Sarah Burke in 2006 at the Orage Masters during Mammoth Mountain’s annual West Coast Invitational Spring Time event. Burke was known to train and ski in the halfpipes and parks at Mammoth and June mountains throughout the years. (Photos: Janewicz-Leggette)
By Jonnel Janewicz-Leggette
Canadian freestyle skier Sarah Burke died Thursday, Jan. 19, nine days after crashing at the bottom of the superpipe during a training run in Utah.
Tests revealed Burke sustained “irreversible damage to her brain due to lack of oxygen and blood after cardiac arrest,” according to a statement released by Burke’s publicist, Nicole Wool. As a result of her fall, Burke tore her vertebral artery, which led to severe bleeding on the brain, causing her to go into cardiac arrest on the scene, where CPR was performed, Wool said.
Burke’s organs and tissues were donated per her wishes.
“The family expresses their heartfelt gratitude for the international outpouring of support they have received from all the people Sarah touched,” the statement said.
The heartbreaking news has left a saddened tear in the world of action sports.
There are not too many models or movie stars that have graced the pages of popular magazines and walked red carpets gracefully in their stiletto high heels who can also claim freeskiing halfpipe tricks such as the 1080 (2007 World Skiing Invitational in Canada), back-to-back flairs (2011 Winter X Games) or even the Flat Spin Alley-Opp 540 (2011 Winter X Europe). Burke could lay claim to both.
Just as respected U.S. Olympic halfpipe snowboarders such as Kelly Clark, Gretchen Bleiler and 2010 Gold Medalist Torah Bright have set new standards for women’s snowboarding in the halfpipe for their amplitude, talent and style, so did Burke for women’s freestyle skiing.
In July 2011, as a nominee for an ESPY award for Best Female Action Sports Athlete (which she had previously won in 2007), Burke was also pampered “Hollywood” style as she posed in a photo shoot for ESPN The Magazine’s annual “Revenge of the Jocks” issue alongside NBA star Amar’e Stoudemire and NFL RB Marshawn Lynch. Although the word “Jock” probably does not describe such a champion known for her charming personality and smile, Burke, who wed fellow professional freestyle skier Rory Bushfield in 2010, was the driving force, voice and advocate behind the charge to allow women’s skiing in the Superpipe for the Winter X Games, and most recently for the upcoming debut of the Ski Halfpipe at the 2014 Olympic Games in Sochi, Russia.
On Tuesday, Jan. 10, it was reported that the 29-year-old Burke was seriously injured while training for the upcoming Winter X Games at the 22-foot Eagle Superpipe in Park City, Utah. According to the Associated Press, a day after the accident, doctors said they repaired a tear to an artery that caused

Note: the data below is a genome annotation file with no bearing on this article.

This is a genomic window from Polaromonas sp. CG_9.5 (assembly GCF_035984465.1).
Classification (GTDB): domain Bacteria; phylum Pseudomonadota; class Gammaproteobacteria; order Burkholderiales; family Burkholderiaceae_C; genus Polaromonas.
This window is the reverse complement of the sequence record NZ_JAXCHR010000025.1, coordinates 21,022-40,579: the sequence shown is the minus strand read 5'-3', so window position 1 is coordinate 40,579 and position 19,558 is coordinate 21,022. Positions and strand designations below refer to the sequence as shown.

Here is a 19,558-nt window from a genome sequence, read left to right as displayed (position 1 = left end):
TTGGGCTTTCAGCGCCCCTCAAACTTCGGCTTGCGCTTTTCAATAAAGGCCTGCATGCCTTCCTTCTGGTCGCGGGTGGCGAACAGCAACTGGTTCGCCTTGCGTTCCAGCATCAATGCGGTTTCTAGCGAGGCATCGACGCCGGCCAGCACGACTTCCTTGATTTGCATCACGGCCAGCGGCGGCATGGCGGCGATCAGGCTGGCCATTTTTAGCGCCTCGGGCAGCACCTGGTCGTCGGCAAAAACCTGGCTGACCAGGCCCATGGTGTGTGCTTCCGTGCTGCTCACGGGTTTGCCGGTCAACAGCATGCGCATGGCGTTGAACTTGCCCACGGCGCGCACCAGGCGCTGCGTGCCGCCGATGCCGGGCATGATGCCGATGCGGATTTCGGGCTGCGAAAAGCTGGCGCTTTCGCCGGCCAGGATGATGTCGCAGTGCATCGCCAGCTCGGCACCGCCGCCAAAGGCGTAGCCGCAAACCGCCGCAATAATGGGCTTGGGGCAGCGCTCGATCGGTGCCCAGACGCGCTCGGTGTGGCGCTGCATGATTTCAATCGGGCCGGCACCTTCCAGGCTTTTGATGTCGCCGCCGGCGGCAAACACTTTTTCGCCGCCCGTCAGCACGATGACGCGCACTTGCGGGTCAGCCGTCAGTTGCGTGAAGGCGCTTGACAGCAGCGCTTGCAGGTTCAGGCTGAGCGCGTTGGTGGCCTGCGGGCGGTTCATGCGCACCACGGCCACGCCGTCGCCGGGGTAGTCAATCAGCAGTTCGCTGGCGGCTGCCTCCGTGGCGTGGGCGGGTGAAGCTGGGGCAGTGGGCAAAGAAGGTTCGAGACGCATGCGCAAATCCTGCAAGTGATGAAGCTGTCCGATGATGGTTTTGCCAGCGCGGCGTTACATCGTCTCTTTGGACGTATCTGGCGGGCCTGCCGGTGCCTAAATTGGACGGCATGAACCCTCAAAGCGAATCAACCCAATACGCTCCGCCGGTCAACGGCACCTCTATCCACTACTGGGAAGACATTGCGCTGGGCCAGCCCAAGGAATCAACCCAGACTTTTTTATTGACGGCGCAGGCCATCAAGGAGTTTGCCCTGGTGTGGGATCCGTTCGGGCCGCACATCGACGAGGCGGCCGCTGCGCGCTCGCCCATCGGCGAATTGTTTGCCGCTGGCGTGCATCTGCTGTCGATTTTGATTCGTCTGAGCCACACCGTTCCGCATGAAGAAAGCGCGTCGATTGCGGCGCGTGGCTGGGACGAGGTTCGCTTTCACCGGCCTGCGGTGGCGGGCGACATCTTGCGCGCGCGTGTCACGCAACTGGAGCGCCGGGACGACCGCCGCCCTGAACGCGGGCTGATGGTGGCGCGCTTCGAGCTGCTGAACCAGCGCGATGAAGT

bleeding on her brain. The reports said she tore a vertebral artery, which is located in the neck and supplies blood to the brainstem and the back part of the brain. Those parts control many critical functions, including balance and vision.
On Monday, Jan. 16, Burke’s family canceled a press conference that was meant to update the public on her condition, stating that more tests needed to be done.
As a past three-time Winter X Game snowboard athlete and a former ESPN snowboard expert, hearing such terrible and unfortunate news was tragic, especially when rumors of “how she fell” began to circulate within some reports. In my understanding, it was a trick she landed and in the blink of an eye she was down.
“Catching an edge” or “losing balance” after landing a trick in the flat bottom of a halfpipe is a common occurrence for snowboard and ski competitors where a broken nose, a broken wrist, or just some broken pride might be the outcome. Burke, however, was not so lucky, and today her family, friends and Sarah need your prayers.
Before the news broke of Burke’s death, Nicole Dreon, a long time Winter X Game Ski Research Expert and Lake Tahoe local stated, “Sarah pushes the level of women’s skiing at Winter X every year, and she definitely brings an unprecedented excitement to the sport. But more than that, she is known for who she is off the hill — a warm, humble and incredibly approachable person, who connects with fans, fellow competitors and everyone who meets her.”
Mammoth Unbound snowboard team rider Kimmy Fasani had also commented, “Sarah is a pioneer for skiing and she has paved the way for so many of us with her dedication and commitment to progression and speaking out for women’s equality. Sarah is always smiling, positive and happy. She is a woman of strength.”
Visit www.giveforward.com/sarahburke to donate to Burke’s memory. The fund will be used for Burke’s outstanding medical costs and related expenses.